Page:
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Per Nørgård : String quartet No. 2 - Quartetto Brioso, op.21


Publisher Wilhelm Hansen
Category
Works for 2-6 Players
Sub-Category String Quartet
Year Composed
1958
Duration 20 Minutes
Orchestration
str4tet
Availability Sale from Musicroom or Music Dispatch  Explain this...
Discography
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Full Score(s) WH28601

Programme Note

STRING QUARTET Nr. 2 – QUARTETTO BRIOSO (1953-54/1958)

Short version
The spectrum of sound, the gesticulation – in short, the very nature of the strings – has always had a central place in my output, demonstrated by the numbers of string quartets, concertos with string soloist, chamber and solo works. The interest dates back to my school years, when I was fortunate to be able to compose for a cello-playing schoolmate and to accompany him on the piano. I discovered then the innumerable nuances of sound and playing varieties offered by just one bow, four strings and five fingers..

My second string quartet – Quartetto Brioso – has a firm root in the Nordic tradition and is strongly inspired by Jean Sibelius (1865-1957) and my teacher Vagn Holmboe (1909-96).

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Long version:
The spectrum of sound, the gesticulation – in short, the very nature of the strings – has always had a central place in my output, demonstrated by the numbers of string quartets, concertos with string soloist, chamber and solo works. The interest dates back to my school years, when I was fortunate to be able to compose for a cello-playing schoolmate and to accompany him on the piano. I discovered then the innumerable nuances of sound and playing varieties offered by just one bow, four strings and five fingers..

My second string quartet – Quartetto Brioso – has a firm root in the Nordic tradition and is strongly inspired by Jean Sibelius (1865-1957) and my teacher Vagn Holmboe (1909-96).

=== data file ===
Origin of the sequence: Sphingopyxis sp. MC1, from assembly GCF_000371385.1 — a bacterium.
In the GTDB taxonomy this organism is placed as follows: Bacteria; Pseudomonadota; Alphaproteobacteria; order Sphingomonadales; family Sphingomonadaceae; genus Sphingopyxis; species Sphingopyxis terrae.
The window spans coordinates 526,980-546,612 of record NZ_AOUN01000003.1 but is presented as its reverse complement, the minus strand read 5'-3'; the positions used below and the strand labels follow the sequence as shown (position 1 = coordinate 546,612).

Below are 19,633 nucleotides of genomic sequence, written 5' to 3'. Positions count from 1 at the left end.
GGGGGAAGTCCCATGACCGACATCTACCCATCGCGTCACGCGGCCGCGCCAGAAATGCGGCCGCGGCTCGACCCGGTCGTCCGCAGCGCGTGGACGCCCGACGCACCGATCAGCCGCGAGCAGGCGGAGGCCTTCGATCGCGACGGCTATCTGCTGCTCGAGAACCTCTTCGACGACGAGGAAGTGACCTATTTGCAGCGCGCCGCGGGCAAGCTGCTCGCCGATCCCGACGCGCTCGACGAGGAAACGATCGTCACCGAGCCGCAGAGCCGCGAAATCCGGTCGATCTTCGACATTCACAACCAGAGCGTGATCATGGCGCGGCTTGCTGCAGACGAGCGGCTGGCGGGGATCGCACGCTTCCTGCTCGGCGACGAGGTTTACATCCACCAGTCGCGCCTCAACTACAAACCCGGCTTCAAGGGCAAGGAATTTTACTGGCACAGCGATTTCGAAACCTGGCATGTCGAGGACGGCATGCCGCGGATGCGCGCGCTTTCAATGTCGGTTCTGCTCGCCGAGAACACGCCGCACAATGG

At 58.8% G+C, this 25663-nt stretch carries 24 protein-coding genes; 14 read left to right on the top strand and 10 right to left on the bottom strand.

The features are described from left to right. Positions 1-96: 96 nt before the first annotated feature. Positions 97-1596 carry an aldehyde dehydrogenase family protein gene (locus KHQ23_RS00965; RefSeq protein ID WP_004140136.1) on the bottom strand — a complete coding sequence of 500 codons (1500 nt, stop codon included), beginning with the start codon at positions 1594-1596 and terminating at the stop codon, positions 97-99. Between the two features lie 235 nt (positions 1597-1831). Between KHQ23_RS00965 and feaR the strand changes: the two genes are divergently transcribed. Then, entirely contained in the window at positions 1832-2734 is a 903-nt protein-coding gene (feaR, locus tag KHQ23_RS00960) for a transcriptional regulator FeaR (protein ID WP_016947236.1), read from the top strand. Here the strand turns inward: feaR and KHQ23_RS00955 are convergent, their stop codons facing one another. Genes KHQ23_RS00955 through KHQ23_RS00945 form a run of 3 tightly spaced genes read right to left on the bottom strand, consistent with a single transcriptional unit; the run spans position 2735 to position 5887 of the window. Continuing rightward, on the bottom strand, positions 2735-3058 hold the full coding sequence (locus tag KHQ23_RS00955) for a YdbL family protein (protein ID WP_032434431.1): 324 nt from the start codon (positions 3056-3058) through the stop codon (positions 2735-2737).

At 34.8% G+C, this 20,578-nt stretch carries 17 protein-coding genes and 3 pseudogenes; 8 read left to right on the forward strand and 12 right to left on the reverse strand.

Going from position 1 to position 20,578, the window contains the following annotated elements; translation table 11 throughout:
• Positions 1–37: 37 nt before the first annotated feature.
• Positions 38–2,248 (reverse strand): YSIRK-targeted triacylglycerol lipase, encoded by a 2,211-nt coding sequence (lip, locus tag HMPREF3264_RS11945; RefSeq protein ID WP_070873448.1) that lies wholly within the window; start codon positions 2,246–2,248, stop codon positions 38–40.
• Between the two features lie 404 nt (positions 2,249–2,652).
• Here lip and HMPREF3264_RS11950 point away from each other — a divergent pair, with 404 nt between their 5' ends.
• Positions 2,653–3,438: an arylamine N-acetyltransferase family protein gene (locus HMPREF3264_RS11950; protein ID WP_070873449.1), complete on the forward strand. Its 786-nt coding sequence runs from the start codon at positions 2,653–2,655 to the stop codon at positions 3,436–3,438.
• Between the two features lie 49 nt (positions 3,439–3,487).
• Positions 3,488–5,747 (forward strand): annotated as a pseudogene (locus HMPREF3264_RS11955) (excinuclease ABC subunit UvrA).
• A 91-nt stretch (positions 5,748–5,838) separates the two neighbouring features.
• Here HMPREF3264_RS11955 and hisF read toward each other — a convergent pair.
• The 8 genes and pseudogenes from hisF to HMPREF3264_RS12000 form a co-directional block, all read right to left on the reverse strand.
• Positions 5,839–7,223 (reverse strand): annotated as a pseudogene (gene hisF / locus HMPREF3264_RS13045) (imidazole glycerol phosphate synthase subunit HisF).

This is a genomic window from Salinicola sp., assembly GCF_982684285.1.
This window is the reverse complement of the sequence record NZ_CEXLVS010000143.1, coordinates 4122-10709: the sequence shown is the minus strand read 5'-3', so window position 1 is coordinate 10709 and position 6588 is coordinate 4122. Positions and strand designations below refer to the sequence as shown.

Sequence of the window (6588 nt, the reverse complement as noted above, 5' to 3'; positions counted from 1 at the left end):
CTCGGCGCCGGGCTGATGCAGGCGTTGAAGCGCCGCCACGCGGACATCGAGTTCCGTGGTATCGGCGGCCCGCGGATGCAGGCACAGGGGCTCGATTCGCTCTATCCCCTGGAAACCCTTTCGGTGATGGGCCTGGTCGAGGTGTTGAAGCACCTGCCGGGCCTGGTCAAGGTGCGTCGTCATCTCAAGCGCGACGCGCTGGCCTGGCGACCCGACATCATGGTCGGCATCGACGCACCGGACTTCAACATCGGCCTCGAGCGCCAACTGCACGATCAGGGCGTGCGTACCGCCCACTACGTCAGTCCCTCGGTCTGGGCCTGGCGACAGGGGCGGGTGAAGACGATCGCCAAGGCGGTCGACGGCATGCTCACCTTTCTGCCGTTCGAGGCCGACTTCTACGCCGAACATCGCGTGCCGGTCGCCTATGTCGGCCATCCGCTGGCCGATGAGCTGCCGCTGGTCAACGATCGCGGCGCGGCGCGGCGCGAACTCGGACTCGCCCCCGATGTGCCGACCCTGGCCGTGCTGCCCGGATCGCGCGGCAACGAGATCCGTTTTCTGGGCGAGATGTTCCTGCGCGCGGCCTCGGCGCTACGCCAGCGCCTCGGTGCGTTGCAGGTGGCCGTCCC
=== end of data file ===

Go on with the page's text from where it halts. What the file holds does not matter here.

The quartet has a motivic core, which manifest itself in all three movements, namely a descending half-tone and whole-tone.
The first movement introduces this motive in a strongly rhythmic “brioso” elaboration, which after a culmination is succeeded by a more open and relaxed development of the core motive.
This quieter character is found again in the opening of the second movement, but has been transformed into a static introspective tension. With imperceptible changes the sound is set in motion and the tension is released with a quavering manifestation of the core motive, which in the remainder of the movement repeats itself in the high register of the first violin. Meanwhile the other instruments establish the movement´s wavering from sonority to melody.
The last movement is also characterized by the ideas of transformation and is actually called “Metamorphosis”. The core motive exists as an accompaniment to a slow, expansive melodic development in the viola. A rapid leggiero section suddenly replaces the expressive introduction and with dance-like lightness the core motive is treated from continually new angles. At the climax the expressive melody from the introduction emerges. With a pianissimo version of the viola melody (accompanied by a col-legno syncopation in the other strings) the movement – and the quartet – ends, now transformed into a dance.

Per Nørgård


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